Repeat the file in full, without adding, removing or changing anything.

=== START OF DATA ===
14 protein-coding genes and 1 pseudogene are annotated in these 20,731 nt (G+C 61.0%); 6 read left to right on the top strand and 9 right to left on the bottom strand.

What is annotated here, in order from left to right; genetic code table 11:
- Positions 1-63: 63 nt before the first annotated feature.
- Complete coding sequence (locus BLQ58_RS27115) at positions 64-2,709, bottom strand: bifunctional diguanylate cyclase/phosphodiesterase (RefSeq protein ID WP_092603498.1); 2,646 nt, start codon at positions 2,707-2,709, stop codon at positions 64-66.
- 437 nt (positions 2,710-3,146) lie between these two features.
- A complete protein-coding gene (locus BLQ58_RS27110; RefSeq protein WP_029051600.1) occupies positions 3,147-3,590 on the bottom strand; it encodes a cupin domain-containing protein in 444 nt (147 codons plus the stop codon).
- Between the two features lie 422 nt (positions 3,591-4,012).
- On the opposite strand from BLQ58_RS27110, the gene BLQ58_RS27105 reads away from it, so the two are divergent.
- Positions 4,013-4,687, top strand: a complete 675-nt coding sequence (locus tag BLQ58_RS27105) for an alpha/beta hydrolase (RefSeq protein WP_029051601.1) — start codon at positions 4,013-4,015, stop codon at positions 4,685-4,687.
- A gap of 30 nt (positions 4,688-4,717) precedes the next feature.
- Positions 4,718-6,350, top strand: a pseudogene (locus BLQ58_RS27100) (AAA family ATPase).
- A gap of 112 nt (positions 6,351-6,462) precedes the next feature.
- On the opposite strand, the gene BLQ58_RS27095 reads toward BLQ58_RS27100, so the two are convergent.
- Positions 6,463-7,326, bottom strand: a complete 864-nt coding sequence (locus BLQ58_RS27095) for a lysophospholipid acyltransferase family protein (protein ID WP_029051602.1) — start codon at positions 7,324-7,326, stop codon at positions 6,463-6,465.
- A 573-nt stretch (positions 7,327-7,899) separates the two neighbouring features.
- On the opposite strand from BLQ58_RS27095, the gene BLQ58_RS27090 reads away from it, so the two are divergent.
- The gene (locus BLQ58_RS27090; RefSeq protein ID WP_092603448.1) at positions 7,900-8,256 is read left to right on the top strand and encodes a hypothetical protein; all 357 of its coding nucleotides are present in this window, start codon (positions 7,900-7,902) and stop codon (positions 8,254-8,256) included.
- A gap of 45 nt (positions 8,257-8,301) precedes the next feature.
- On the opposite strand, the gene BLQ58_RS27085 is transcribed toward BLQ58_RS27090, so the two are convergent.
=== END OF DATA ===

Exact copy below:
14 protein-coding genes and 1 pseudogene are annotated in these 20,731 nt (G+C 61.0%); 6 read left to right on the top strand and 9 right to left on the bottom strand.

What is annotated here, in order from left to right; genetic code table 11:
- Positions 1-63: 63 nt before the first annotated feature.
- Complete coding sequence (locus BLQ58_RS27115) at positions 64-2,709, bottom strand: bifunctional diguanylate cyclase/phosphodiesterase (RefSeq protein ID WP_092603498.1); 2,646 nt, start codon at positions 2,707-2,709, stop codon at positions 64-66.
- 437 nt (positions 2,710-3,146) lie between these two features.
- A complete protein-coding gene (locus BLQ58_RS27110; RefSeq protein WP_029051600.1) occupies positions 3,147-3,590 on the bottom strand; it encodes a cupin domain-containing protein in 444 nt (147 codons plus the stop codon).
- Between the two features lie 422 nt (positions 3,591-4,012).
- On the opposite strand from BLQ58_RS27110, the gene BLQ58_RS27105 reads away from it, so the two are divergent.
- Positions 4,013-4,687, top strand: a complete 675-nt coding sequence (locus tag BLQ58_RS27105) for an alpha/beta hydrolase (RefSeq protein WP_029051601.1) — start codon at positions 4,013-4,015, stop codon at positions 4,685-4,687.
- A gap of 30 nt (positions 4,688-4,717) precedes the next feature.
- Positions 4,718-6,350, top strand: a pseudogene (locus BLQ58_RS27100) (AAA family ATPase).
- A gap of 112 nt (positions 6,351-6,462) precedes the next feature.
- On the opposite strand, the gene BLQ58_RS27095 reads toward BLQ58_RS27100, so the two are convergent.
- Positions 6,463-7,326, bottom strand: a complete 864-nt coding sequence (locus BLQ58_RS27095) for a lysophospholipid acyltransferase family protein (protein ID WP_029051602.1) — start codon at positions 7,324-7,326, stop codon at positions 6,463-6,465.
- A 573-nt stretch (positions 7,327-7,899) separates the two neighbouring features.
- On the opposite strand from BLQ58_RS27095, the gene BLQ58_RS27090 reads away from it, so the two are divergent.
- The gene (locus BLQ58_RS27090; RefSeq protein ID WP_092603448.1) at positions 7,900-8,256 is read left to right on the top strand and encodes a hypothetical protein; all 357 of its coding nucleotides are present in this window, start codon (positions 7,900-7,902) and stop codon (positions 8,254-8,256) included.
- A gap of 45 nt (positions 8,257-8,301) precedes the next feature.
- On the opposite strand, the gene BLQ58_RS27085 is transcribed toward BLQ58_RS27090, so the two are convergent.